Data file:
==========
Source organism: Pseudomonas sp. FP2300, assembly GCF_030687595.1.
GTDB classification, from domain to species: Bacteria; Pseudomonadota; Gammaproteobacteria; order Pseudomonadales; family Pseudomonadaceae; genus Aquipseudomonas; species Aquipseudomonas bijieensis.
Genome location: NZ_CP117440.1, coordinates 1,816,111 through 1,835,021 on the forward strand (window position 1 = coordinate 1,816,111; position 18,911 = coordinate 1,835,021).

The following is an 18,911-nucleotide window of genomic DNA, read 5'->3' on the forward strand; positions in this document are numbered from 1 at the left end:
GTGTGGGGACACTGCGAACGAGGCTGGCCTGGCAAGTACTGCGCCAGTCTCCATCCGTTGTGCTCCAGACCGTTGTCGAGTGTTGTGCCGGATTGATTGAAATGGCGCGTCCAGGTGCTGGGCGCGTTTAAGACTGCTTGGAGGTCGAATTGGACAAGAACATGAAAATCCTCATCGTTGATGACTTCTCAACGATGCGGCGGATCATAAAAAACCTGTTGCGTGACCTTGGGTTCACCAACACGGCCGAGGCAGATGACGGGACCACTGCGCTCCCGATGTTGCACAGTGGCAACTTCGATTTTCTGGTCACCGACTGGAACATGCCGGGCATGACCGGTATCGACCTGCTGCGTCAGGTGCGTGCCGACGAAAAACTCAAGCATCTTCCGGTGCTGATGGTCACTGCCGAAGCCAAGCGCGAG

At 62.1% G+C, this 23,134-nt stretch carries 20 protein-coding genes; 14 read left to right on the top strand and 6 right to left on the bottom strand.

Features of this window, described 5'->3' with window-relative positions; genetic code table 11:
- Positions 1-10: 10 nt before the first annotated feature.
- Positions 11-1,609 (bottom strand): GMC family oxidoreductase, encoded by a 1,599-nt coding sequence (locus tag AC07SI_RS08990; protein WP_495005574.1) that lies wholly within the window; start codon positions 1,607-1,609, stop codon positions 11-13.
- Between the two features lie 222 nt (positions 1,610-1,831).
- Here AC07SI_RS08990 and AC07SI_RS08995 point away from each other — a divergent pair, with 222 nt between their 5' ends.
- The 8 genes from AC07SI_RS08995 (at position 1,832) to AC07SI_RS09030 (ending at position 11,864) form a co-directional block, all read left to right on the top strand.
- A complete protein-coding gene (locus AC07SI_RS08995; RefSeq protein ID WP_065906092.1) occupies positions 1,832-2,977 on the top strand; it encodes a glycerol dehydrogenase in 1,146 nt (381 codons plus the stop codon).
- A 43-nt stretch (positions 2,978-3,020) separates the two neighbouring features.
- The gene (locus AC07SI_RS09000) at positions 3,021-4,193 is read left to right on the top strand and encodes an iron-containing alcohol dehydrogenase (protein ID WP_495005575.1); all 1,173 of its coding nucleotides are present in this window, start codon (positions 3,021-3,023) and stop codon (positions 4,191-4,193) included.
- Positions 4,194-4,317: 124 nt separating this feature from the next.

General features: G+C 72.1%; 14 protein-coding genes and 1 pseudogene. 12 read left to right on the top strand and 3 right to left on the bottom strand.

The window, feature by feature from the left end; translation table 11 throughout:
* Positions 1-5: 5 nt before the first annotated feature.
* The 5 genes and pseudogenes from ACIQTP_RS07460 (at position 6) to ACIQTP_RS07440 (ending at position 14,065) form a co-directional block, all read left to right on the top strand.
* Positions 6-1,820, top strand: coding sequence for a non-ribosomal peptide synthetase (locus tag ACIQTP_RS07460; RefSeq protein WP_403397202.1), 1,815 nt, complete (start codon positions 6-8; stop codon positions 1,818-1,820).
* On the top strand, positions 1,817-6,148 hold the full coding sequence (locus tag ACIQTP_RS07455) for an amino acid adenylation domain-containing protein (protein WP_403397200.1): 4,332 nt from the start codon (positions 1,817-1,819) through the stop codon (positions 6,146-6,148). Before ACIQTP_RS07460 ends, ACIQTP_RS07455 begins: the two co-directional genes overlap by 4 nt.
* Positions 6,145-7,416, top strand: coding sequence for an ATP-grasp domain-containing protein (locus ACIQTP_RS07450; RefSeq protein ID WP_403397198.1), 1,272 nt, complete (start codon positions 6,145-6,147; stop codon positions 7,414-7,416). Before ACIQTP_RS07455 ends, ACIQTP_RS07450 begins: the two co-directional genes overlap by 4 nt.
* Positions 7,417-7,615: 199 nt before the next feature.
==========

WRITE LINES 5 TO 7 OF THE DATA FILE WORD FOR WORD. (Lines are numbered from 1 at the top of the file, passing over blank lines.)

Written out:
GTGTGGGGACACTGCGAACGAGGCTGGCCTGGCAAGTACTGCGCCAGTCTCCATCCGTTGTGCTCCAGACCGTTGTCGAGTGTTGTGCCGGATTGATTGAAATGGCGCGTCCAGGTGCTGGGCGCGTTTAAGACTGCTTGGAGGTCGAATTGGACAAGAACATGAAAATCCTCATCGTTGATGACTTCTCAACGATGCGGCGGATCATAAAAAACCTGTTGCGTGACCTTGGGTTCACCAACACGGCCGAGGCAGATGACGGGACCACTGCGCTCCCGATGTTGCACAGTGGCAACTTCGATTTTCTGGTCACCGACTGGAACATGCCGGGCATGACCGGTATCGACCTGCTGCGTCAGGTGCGTGCCGACGAAAAACTCAAGCATCTTCCGGTGCTGATGGTCACTGCCGAAGCCAAGCGCGAG

At 62.1% G+C, this 23,134-nt stretch carries 20 protein-coding genes; 14 read left to right on the top strand and 6 right to left on the bottom strand.

Features of this window, described 5'->3' with window-relative positions; genetic code table 11: